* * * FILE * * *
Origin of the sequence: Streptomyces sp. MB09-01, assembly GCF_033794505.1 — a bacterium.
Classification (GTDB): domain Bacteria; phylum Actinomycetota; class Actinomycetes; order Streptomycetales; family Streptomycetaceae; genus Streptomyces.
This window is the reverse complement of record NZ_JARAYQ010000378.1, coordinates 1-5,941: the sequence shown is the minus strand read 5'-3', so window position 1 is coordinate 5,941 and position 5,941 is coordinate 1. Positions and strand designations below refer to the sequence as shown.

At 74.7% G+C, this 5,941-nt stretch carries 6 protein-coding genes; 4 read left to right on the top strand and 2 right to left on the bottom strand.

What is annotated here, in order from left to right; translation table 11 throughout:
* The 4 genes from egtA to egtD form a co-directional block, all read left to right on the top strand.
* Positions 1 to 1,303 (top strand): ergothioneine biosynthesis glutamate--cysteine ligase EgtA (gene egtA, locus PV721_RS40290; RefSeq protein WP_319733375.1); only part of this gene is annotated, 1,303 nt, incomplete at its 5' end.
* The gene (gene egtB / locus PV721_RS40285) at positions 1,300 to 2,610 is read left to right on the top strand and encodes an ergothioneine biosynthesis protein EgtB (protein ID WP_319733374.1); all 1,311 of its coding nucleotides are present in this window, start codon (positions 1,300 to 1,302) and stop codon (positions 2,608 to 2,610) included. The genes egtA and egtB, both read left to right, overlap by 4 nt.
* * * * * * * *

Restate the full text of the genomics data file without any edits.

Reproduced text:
Origin of the sequence: Streptomyces sp. MB09-01, assembly GCF_033794505.1 — a bacterium.
Classification (GTDB): domain Bacteria; phylum Actinomycetota; class Actinomycetes; order Streptomycetales; family Streptomycetaceae; genus Streptomyces.
This window is the reverse complement of record NZ_JARAYQ010000378.1, coordinates 1-5,941: the sequence shown is the minus strand read 5'-3', so window position 1 is coordinate 5,941 and position 5,941 is coordinate 1. Positions and strand designations below refer to the sequence as shown.

At 74.7% G+C, this 5,941-nt stretch carries 6 protein-coding genes; 4 read left to right on the top strand and 2 right to left on the bottom strand.

What is annotated here, in order from left to right; translation table 11 throughout:
* The 4 genes from egtA to egtD form a co-directional block, all read left to right on the top strand.
* Positions 1 to 1,303 (top strand): ergothioneine biosynthesis glutamate--cysteine ligase EgtA (gene egtA, locus PV721_RS40290; RefSeq protein WP_319733375.1); only part of this gene is annotated, 1,303 nt, incomplete at its 5' end.
* The gene (gene egtB / locus PV721_RS40285) at positions 1,300 to 2,610 is read left to right on the top strand and encodes an ergothioneine biosynthesis protein EgtB (protein ID WP_319733374.1); all 1,311 of its coding nucleotides are present in this window, start codon (positions 1,300 to 1,302) and stop codon (positions 2,608 to 2,610) included. The genes egtA and egtB, both read left to right, overlap by 4 nt.